Black Widow #8: One of the hottest couples Marvel Comics have produced in recent memory - Natasha Romanova and Bucky Barnes/Winter Soldier - have been reunited for the first time since the end of Ed Brubaker's run on "Winter Soldier" years ago. Rather than undo the events of that series, the creative team of Nathan Edmondson and Phil Noto instead capitalize on the tension created by the fact that Natasha no longer remembers their relationship due to a recent bout of brainwashing, yet Barnes does. In fact, Barnes all but steals this issue as a simple "snatch and grab" mission for Natasha sees her wind up in the middle of a fight between the Winter Soldier and a violent gang of international thieves. As always, Edmondson has a great voice for his characters and is able to stage a riveting action sequence alongside Noto's stellar art. Aside for a subplot involving Natasha's reliable lawyer Isaiah, however, this remains another done in one issue for a series which seems to excel at producing them.
Daredevil #0.1: Although Marvel Comics has gained a reputation for tossing out endless "point one" side one-shots or mini series lately, this is more than it seems. This is actually the physical printing of a "digital first" comic book produced to fill the gaps between volumes of Mark Waid's run on "Daredevil" last year, called "Daredevil: Road Warrior". Naturally, a superhero cannot simply travel across the coast without running into some sort of adventure (or two). To this end, Mark Waid, artist Peter Krause and colorist John Kalisz provide the tale of how Matt Murdock and Kirsten MacDuffie went from New York City to San Francisco. As it turned out, there were some detours as Murdock often felt the need to investigate leads of strange goings on in his travel. One such incident led to his old enemy the Man-Bull, while the main feature of the story leads him to a strange technological creation of one of the Fantastic Four's old enemies. The end result is a very solid and engaging adventure, even if it suffers from slightly more pedestrian art and generic superhero trappings than Waid usually gets alongside his usual collaborator, Chris Samnee. Still, fans of Waid's run on the "man without fear" should definitely give this perfectly acceptable bonus issue a read.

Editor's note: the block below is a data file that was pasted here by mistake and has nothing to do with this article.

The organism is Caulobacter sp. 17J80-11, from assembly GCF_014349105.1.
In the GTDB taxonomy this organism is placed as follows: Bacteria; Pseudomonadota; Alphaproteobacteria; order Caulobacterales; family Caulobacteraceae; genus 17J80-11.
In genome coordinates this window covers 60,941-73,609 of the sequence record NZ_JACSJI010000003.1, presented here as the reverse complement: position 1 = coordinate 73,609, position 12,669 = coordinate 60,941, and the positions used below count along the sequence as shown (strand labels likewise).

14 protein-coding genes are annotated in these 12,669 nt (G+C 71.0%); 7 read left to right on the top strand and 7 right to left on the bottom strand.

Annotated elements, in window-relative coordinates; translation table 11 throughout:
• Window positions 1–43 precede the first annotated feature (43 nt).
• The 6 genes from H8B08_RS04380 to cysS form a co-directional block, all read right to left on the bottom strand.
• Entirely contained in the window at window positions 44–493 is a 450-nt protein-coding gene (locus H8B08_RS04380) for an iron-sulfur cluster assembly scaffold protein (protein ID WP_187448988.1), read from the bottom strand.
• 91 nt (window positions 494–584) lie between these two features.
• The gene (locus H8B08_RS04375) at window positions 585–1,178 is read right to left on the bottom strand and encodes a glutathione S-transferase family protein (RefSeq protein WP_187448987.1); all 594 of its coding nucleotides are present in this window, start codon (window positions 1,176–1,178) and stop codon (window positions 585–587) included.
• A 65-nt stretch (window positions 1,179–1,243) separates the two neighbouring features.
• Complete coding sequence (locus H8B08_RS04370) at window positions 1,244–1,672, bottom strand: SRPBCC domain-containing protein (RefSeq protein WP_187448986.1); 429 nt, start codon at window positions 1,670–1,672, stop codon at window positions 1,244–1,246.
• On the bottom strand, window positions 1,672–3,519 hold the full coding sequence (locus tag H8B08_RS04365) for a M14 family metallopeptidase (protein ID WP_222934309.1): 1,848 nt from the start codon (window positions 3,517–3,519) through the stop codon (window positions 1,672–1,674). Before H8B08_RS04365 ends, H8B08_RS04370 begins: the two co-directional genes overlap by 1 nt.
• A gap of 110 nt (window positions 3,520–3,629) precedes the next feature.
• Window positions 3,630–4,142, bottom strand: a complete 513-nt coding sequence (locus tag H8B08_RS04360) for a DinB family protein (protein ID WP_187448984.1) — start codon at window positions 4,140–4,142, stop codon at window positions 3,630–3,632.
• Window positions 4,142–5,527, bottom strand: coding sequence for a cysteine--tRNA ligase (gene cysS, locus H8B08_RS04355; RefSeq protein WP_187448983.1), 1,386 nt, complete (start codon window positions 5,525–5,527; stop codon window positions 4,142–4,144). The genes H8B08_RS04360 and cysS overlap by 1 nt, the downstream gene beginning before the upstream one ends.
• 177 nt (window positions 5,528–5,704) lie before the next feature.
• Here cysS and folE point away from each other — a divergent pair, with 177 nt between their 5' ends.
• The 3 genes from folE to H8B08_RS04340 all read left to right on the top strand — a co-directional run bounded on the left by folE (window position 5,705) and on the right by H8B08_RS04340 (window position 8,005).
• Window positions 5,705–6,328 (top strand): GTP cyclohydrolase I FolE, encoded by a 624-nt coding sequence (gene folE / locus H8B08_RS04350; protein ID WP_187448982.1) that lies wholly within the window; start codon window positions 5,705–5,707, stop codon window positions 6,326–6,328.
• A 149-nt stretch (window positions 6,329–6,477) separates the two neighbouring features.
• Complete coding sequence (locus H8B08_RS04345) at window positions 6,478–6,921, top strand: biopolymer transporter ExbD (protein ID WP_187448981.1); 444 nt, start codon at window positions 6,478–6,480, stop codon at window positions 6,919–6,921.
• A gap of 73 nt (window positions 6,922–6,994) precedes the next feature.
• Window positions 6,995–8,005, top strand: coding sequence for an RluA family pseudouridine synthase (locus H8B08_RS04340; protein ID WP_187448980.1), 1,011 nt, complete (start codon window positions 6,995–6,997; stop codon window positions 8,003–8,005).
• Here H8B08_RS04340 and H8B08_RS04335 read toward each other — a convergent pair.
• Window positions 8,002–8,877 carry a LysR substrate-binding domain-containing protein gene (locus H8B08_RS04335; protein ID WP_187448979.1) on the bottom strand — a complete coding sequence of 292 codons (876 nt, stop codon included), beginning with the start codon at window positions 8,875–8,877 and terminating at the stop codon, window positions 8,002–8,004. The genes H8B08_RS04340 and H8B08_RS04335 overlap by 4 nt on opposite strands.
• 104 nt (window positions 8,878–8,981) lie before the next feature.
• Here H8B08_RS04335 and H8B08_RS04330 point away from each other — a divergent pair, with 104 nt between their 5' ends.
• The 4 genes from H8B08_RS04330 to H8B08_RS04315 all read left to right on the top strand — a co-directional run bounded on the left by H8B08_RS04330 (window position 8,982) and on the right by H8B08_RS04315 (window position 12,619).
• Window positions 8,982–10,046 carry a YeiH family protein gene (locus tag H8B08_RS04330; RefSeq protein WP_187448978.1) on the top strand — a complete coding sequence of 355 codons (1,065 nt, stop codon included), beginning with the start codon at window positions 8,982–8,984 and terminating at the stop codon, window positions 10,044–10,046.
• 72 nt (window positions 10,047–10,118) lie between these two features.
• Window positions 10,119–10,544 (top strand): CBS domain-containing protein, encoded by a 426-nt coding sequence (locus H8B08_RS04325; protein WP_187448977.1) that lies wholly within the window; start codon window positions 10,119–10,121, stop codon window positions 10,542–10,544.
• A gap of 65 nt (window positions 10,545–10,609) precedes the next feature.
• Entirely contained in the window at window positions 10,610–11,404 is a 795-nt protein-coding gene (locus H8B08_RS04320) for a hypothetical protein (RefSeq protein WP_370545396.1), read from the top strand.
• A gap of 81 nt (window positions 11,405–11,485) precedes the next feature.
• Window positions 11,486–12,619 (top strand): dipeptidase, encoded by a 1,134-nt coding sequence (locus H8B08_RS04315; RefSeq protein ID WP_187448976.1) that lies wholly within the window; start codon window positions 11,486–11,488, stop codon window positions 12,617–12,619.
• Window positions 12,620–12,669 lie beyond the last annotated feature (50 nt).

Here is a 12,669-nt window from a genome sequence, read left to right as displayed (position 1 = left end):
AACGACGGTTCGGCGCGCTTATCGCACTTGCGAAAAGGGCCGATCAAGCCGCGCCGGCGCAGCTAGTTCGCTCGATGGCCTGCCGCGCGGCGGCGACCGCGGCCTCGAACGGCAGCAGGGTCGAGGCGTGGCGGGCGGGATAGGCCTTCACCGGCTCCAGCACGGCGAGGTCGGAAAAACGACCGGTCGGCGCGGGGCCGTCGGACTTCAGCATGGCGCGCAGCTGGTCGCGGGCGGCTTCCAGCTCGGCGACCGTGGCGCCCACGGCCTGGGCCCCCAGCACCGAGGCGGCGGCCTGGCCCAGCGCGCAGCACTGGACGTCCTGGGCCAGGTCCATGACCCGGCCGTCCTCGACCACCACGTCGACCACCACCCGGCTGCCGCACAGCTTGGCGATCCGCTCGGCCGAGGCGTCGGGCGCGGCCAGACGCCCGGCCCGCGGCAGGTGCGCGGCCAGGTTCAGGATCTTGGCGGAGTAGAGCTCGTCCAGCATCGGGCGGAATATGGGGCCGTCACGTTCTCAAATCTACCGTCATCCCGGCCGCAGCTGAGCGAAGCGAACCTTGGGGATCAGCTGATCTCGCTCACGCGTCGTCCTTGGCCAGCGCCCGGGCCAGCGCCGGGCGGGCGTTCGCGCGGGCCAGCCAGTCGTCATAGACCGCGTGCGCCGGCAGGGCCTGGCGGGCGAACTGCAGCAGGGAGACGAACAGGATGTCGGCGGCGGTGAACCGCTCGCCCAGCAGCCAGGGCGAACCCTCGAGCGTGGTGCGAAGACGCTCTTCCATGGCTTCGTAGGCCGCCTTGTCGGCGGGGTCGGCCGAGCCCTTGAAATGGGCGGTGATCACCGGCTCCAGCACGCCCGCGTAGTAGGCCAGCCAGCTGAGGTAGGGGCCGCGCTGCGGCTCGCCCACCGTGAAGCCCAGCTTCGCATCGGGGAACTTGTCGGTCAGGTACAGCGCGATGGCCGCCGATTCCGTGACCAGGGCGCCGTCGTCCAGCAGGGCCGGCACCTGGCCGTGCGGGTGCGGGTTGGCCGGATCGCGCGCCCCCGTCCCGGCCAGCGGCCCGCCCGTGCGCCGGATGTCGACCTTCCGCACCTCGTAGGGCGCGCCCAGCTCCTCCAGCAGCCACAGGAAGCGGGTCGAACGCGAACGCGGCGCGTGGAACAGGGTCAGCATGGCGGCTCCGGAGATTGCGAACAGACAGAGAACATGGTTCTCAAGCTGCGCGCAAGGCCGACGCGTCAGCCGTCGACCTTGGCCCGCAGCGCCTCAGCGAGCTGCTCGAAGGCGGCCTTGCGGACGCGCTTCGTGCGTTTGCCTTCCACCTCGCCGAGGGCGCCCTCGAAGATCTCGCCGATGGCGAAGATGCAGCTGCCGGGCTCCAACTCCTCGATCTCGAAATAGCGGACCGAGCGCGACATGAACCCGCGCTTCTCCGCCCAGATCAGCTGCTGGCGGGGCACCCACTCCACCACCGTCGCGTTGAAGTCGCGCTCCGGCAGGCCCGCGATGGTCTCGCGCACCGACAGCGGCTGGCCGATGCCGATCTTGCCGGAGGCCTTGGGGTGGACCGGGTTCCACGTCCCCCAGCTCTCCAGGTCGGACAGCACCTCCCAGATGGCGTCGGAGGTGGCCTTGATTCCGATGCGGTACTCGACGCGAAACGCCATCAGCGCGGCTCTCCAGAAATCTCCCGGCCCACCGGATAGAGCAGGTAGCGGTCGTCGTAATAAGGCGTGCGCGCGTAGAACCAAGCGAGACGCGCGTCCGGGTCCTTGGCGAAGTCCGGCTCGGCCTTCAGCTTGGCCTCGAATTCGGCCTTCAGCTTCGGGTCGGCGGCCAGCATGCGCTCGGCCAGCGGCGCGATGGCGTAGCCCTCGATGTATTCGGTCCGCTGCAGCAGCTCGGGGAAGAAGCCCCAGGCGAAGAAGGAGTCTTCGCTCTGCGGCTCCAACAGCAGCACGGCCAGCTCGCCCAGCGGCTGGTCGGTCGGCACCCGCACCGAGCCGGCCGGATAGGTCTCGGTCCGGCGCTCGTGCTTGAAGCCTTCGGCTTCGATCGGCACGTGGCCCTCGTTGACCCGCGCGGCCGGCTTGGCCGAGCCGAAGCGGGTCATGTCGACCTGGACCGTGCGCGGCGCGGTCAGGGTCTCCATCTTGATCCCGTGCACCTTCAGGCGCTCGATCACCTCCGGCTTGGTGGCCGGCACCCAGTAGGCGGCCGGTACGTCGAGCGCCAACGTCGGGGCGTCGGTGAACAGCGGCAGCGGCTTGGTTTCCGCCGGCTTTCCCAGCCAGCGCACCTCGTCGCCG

Iron Fist: the Living Weapon #4: This additional installment of Kaare Andrews' take on the "Iron Fist" franchise unfortunately proves to be a readable but ultimately time filling affair. Most of the issue is a flashback of Danial Rand's times with his latest lover, a journalist named Brenda, briefly before the events of the first issue. Some of it offers some insight into the character, although it does seem like Andrews is attempting to play a game of catch up to make his series' female lead have more weight than she seemed. After all, Rand himself literally cannot be bothered to even remember her name. The final pages continue with a struggle against the undead, cybernetic form of his father in more traditional martial arts manners. Andrews' take on the franchise seems to attempt to mix in some the elements of the run by Ed Brubaker and Matt Fraction with some of the bizarre metaphors, extreme violence, and subtle sexism of a Frank Miller piece. Andrews' art is interesting and one can feel the passion of the work, even if some of the details don't seem to click.
New Warriors #7: Often times, when both sales and interest seem to be waning on a relaunched series, production increases to get out as many issues as possible before the inevitable cancellation. To this end, Chris Yost's run on "New Warriors" has now produced its' third issue within five weeks. Fortunately, Marcus To returns to handle the art after taking June off, with Ruth Redmund faithfully rendering the colors of yet another cluttered action issue. New member Haechi, who is just discovering his new powers as an Inhuman, finds himself and his family under attack by a gang of other Inhumans who believe in conquest but not in willing team members. Sun Girl proves her mettle, an old New Warrior makes a cameo, Justice continues to be a generic white superhero, and the rest of the team bickers accordingly. To's artwork is amazing as always, and Yost's TV quality knack for dialogue continue to be the highlights in a superhero team book that has a lot of fascinating ingredients, but has yet to become a quality stew.
Original Sin #5: The astonishingly not terrible Marvel Comics event offers up its' biggest instance of retroactive continuity to date. Jason Aaron and Mike Deodato essentially state that the original Nick Fury (who is now old and tended to by an army of life model decoys) became a one man "Men in Black" style agency as imagined by Jack Kirby back in the late 1950's, which has triggered these recent turns of events. The flashback and exposition takes up much of the issue, which details Fury's often brutal take on intergalactic peacekeeping. This is a fairly big retcon as far as they go, although in the end it may not do much harm. Deodato's art is always solid and one can expect a return to more traditional action in a fortnight.